My grandmother, whom we called "Mama Trudy", was a frugal person. It seemed that she could make something out of nothing. If she wanted to stitch, but had no means to purchase linen, she would stitch on burlap feed sacks she found in the barn or on inexpensive muslin fabric. She made her own patterns of things that she loved, not spending a cent on preprinted ones. She used the jig-saw to cut a piece of wood into a decorative shape, put her stitchery on it, cover it with clear contact paper and nail it all in place with small nails.
When we went through her belongings after her passing, I gravitated towards her fabrics, crocheted pieces, and stitcheries and found quite a lot of loveliness. One thing Mama Trudy loved above anything was the Bible and the truths found in it. They were the subject of many, if not all, of her embroidery pieces and while she performed her own framing on many of them, I found two "free spirits" among the textiles. They were creased and had significant stains and water damage so I was challenged to clean them and still maintain the integrity of the color.
The lettering on this one is a chain stitch surrounded by embroidered flowers and leaves ...
This lettering on this one is also a chain stitch, but the flowers and leaves are thread-crochet. After cleaning it, I slip-stitched a length of Mama Trudy's crocheted lace around it to hide the fact that she painted around it to keep it from raveling. I told you ... she was frugal. (The verses are more difficult to read in this one. They are "I have no greater joy than to hear that my children walk in truth." "Jesus saith unto him, I am the way, the truth, and the life; no man cometh unto the Father but by me." And "Only fear the Lord and serve him in truth with all your heart for consider how great things He hath done for you.")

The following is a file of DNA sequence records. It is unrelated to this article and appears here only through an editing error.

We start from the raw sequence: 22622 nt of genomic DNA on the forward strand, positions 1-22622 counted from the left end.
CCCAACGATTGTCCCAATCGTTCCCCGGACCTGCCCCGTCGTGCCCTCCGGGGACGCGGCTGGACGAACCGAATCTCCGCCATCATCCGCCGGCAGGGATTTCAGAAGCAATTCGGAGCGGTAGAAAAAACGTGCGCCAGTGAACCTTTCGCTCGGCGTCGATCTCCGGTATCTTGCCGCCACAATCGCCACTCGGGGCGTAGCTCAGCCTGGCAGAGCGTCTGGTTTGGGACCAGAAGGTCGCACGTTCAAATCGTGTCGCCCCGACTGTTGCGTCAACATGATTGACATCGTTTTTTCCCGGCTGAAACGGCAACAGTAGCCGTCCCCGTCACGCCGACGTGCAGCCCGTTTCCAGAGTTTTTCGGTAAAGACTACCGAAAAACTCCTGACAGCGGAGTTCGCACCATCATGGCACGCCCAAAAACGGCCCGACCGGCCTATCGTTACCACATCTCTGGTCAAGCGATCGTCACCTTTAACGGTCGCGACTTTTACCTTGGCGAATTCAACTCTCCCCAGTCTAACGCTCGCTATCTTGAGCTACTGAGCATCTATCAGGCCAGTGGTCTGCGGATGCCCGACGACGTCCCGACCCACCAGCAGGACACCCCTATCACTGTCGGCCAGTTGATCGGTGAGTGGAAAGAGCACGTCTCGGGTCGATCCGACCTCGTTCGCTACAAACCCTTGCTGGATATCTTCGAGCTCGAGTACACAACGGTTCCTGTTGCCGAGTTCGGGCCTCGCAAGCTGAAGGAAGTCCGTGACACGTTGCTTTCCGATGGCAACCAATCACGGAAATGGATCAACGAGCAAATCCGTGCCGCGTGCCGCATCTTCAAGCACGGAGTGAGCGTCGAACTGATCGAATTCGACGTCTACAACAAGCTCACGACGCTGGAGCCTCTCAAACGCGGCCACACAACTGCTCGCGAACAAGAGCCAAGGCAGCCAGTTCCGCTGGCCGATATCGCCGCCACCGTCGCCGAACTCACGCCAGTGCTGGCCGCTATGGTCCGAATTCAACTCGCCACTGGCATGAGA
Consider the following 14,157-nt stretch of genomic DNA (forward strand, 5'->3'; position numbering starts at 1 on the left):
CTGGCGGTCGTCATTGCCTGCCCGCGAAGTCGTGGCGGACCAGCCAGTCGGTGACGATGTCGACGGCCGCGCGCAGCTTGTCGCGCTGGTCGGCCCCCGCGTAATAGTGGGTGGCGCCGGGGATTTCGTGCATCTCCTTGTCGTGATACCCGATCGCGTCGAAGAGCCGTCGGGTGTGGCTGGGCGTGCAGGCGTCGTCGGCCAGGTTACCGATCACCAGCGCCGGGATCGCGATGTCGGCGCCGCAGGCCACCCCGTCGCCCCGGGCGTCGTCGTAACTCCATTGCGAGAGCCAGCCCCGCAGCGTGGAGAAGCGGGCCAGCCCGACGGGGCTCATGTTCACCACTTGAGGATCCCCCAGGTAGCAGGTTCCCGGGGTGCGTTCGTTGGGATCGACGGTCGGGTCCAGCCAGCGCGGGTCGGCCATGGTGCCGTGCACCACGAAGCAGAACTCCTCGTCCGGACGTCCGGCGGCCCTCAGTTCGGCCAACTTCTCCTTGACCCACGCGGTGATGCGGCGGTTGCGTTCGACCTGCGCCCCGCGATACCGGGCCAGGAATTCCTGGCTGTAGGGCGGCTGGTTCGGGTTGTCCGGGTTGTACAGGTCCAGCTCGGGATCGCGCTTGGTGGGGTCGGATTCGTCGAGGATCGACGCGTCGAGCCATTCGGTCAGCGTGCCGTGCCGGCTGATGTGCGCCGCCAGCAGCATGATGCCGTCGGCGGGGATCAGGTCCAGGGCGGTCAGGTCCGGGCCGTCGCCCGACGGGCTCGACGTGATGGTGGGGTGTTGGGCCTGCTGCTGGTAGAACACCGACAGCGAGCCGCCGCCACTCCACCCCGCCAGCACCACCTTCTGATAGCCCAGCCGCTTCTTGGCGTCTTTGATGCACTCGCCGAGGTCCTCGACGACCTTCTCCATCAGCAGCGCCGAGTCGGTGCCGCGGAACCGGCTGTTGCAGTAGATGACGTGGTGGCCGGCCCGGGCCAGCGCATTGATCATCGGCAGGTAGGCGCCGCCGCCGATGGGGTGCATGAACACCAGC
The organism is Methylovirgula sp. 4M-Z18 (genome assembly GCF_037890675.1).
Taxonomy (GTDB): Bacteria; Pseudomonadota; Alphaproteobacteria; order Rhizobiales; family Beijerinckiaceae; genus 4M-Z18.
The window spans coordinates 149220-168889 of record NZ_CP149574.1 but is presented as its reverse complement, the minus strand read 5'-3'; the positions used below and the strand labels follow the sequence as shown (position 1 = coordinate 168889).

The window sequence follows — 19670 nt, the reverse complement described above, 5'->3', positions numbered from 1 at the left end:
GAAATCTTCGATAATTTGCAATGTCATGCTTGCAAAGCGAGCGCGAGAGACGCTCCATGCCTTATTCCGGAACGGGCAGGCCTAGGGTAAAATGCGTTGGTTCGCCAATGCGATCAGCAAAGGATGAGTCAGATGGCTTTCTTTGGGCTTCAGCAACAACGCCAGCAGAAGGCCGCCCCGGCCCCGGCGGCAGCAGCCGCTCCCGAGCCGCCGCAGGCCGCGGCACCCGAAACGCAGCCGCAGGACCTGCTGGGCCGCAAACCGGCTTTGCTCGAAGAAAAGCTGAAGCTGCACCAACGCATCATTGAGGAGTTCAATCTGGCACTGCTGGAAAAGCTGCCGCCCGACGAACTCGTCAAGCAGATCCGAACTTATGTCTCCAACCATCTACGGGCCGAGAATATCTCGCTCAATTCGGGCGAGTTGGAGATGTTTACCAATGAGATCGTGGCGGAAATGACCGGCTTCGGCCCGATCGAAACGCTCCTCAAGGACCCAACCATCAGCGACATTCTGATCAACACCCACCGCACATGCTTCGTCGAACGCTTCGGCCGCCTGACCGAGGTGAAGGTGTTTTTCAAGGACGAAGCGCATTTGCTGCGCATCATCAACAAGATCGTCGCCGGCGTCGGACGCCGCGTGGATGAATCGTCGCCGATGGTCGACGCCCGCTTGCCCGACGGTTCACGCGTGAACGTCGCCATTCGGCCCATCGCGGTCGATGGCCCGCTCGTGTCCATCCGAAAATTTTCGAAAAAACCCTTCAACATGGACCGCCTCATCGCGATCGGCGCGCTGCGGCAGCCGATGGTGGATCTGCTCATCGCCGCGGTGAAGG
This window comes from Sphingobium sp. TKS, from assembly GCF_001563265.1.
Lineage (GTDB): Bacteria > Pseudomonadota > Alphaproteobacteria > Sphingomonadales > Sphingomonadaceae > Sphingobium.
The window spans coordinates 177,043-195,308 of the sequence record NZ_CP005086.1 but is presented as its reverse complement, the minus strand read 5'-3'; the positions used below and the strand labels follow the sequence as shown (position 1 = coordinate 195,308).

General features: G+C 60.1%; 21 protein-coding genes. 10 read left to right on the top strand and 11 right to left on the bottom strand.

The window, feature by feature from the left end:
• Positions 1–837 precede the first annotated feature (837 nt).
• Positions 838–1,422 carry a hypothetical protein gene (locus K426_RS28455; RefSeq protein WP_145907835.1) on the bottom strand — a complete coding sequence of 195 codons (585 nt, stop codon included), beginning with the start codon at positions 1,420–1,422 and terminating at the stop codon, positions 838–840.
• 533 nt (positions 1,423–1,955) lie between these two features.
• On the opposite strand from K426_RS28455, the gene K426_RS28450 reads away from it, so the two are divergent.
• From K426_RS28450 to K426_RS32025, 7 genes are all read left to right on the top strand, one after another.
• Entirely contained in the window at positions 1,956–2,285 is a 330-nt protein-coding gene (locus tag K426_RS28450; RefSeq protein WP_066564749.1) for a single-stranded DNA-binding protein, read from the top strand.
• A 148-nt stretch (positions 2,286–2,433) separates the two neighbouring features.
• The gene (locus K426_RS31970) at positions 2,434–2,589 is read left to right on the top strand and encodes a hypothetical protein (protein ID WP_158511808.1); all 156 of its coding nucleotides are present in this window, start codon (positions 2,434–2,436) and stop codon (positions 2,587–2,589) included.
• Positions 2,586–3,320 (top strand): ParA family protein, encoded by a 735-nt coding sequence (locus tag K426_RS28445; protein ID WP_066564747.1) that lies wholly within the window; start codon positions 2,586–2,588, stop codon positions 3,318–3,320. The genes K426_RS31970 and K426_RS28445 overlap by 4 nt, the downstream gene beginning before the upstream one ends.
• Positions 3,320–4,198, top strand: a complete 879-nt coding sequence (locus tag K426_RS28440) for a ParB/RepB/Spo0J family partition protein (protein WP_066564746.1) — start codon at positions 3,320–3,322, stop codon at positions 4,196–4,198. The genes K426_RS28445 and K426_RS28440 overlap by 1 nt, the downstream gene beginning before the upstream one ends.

I knew I wanted to frame them in some way in order to preserve them better so I contacted my friend who specializes in framing, Heidi. She suggested simply mounting them on a background, framing with a raised mat so that there would be room between the glass and stitchery, and I picked out a vintage-style, rustic frame that I feel complimented Mama Trudy's work and life.
When we were expecting guests for Emily's wedding, I was finally motivated to do something with Ben's old room so I made it a twin guest room and Mama Trudy's stitchery was the perfect thing for over the heads of the beds.
It's a simple room for the moment with a small, curved-front, tiger-maple dresser that I got from Emily, white comforters and shams from Targer, wool throws (that Mom bought in Europe many years ago), Mama Trudy's crocheted pillows and dresser topper, and I got the small lamps at Target. There are still a few touches that I'd like to add to the walls, maybe bring in an area rug for more color, and soften the blinds with a window treatment of some sort. For now, this room is peaceful and perfect for nieces and nephews to sleep in when they come. I'm grateful that I could restore the stitchery and mount them in such a way that I hope many more generations will enjoy. Such a treasure.